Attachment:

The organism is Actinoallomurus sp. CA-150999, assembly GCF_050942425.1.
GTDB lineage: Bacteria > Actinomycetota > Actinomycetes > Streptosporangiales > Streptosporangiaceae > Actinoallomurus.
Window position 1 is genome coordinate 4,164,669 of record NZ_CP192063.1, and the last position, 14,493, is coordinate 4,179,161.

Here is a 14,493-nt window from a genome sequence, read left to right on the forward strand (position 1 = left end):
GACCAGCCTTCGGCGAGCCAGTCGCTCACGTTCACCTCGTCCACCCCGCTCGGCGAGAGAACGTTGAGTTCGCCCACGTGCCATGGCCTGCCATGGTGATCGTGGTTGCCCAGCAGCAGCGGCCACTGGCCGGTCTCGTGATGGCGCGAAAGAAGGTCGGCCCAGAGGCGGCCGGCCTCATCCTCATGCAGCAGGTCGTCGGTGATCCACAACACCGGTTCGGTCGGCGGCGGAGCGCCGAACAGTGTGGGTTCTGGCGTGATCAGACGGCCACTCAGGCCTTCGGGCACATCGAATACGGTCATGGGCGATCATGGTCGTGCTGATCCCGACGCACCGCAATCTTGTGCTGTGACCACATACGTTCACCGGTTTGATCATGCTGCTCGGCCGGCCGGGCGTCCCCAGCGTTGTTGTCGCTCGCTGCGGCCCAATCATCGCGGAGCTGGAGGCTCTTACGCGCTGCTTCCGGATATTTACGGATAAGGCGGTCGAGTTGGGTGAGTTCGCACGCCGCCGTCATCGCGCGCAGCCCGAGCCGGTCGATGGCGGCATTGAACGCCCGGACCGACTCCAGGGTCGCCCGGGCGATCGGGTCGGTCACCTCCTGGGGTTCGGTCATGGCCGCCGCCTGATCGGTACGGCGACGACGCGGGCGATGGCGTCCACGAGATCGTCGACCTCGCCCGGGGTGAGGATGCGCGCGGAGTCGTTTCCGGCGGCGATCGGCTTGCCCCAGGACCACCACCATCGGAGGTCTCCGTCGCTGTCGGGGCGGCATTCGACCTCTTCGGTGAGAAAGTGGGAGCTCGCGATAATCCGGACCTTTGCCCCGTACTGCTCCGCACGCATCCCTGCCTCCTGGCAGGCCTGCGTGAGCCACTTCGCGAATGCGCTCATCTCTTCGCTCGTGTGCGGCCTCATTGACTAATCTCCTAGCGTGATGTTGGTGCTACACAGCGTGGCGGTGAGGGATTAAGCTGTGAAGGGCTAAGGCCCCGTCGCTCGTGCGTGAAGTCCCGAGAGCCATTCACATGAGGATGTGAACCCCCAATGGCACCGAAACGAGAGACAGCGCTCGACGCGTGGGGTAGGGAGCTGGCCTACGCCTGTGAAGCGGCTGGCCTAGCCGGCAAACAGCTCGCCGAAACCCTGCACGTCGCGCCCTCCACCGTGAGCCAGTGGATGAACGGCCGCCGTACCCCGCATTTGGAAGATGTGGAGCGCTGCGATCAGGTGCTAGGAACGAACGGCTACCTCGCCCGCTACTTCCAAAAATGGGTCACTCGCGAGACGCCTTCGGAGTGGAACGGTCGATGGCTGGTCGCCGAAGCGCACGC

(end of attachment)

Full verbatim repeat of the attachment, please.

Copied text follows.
The organism is Actinoallomurus sp. CA-150999, assembly GCF_050942425.1.
GTDB lineage: Bacteria > Actinomycetota > Actinomycetes > Streptosporangiales > Streptosporangiaceae > Actinoallomurus.
Window position 1 is genome coordinate 4,164,669 of record NZ_CP192063.1, and the last position, 14,493, is coordinate 4,179,161.

Here is a 14,493-nt window from a genome sequence, read left to right on the forward strand (position 1 = left end):
GACCAGCCTTCGGCGAGCCAGTCGCTCACGTTCACCTCGTCCACCCCGCTCGGCGAGAGAACGTTGAGTTCGCCCACGTGCCATGGCCTGCCATGGTGATCGTGGTTGCCCAGCAGCAGCGGCCACTGGCCGGTCTCGTGATGGCGCGAAAGAAGGTCGGCCCAGAGGCGGCCGGCCTCATCCTCATGCAGCAGGTCGTCGGTGATCCACAACACCGGTTCGGTCGGCGGCGGAGCGCCGAACAGTGTGGGTTCTGGCGTGATCAGACGGCCACTCAGGCCTTCGGGCACATCGAATACGGTCATGGGCGATCATGGTCGTGCTGATCCCGACGCACCGCAATCTTGTGCTGTGACCACATACGTTCACCGGTTTGATCATGCTGCTCGGCCGGCCGGGCGTCCCCAGCGTTGTTGTCGCTCGCTGCGGCCCAATCATCGCGGAGCTGGAGGCTCTTACGCGCTGCTTCCGGATATTTACGGATAAGGCGGTCGAGTTGGGTGAGTTCGCACGCCGCCGTCATCGCGCGCAGCCCGAGCCGGTCGATGGCGGCATTGAACGCCCGGACCGACTCCAGGGTCGCCCGGGCGATCGGGTCGGTCACCTCCTGGGGTTCGGTCATGGCCGCCGCCTGATCGGTACGGCGACGACGCGGGCGATGGCGTCCACGAGATCGTCGACCTCGCCCGGGGTGAGGATGCGCGCGGAGTCGTTTCCGGCGGCGATCGGCTTGCCCCAGGACCACCACCATCGGAGGTCTCCGTCGCTGTCGGGGCGGCATTCGACCTCTTCGGTGAGAAAGTGGGAGCTCGCGATAATCCGGACCTTTGCCCCGTACTGCTCCGCACGCATCCCTGCCTCCTGGCAGGCCTGCGTGAGCCACTTCGCGAATGCGCTCATCTCTTCGCTCGTGTGCGGCCTCATTGACTAATCTCCTAGCGTGATGTTGGTGCTACACAGCGTGGCGGTGAGGGATTAAGCTGTGAAGGGCTAAGGCCCCGTCGCTCGTGCGTGAAGTCCCGAGAGCCATTCACATGAGGATGTGAACCCCCAATGGCACCGAAACGAGAGACAGCGCTCGACGCGTGGGGTAGGGAGCTGGCCTACGCCTGTGAAGCGGCTGGCCTAGCCGGCAAACAGCTCGCCGAAACCCTGCACGTCGCGCCCTCCACCGTGAGCCAGTGGATGAACGGCCGCCGTACCCCGCATTTGGAAGATGTGGAGCGCTGCGATCAGGTGCTAGGAACGAACGGCTACCTCGCCCGCTACTTCCAAAAATGGGTCACTCGCGAGACGCCTTCGGAGTGGAACGGTCGATGGCTGGTCGCCGAAGCGCACGC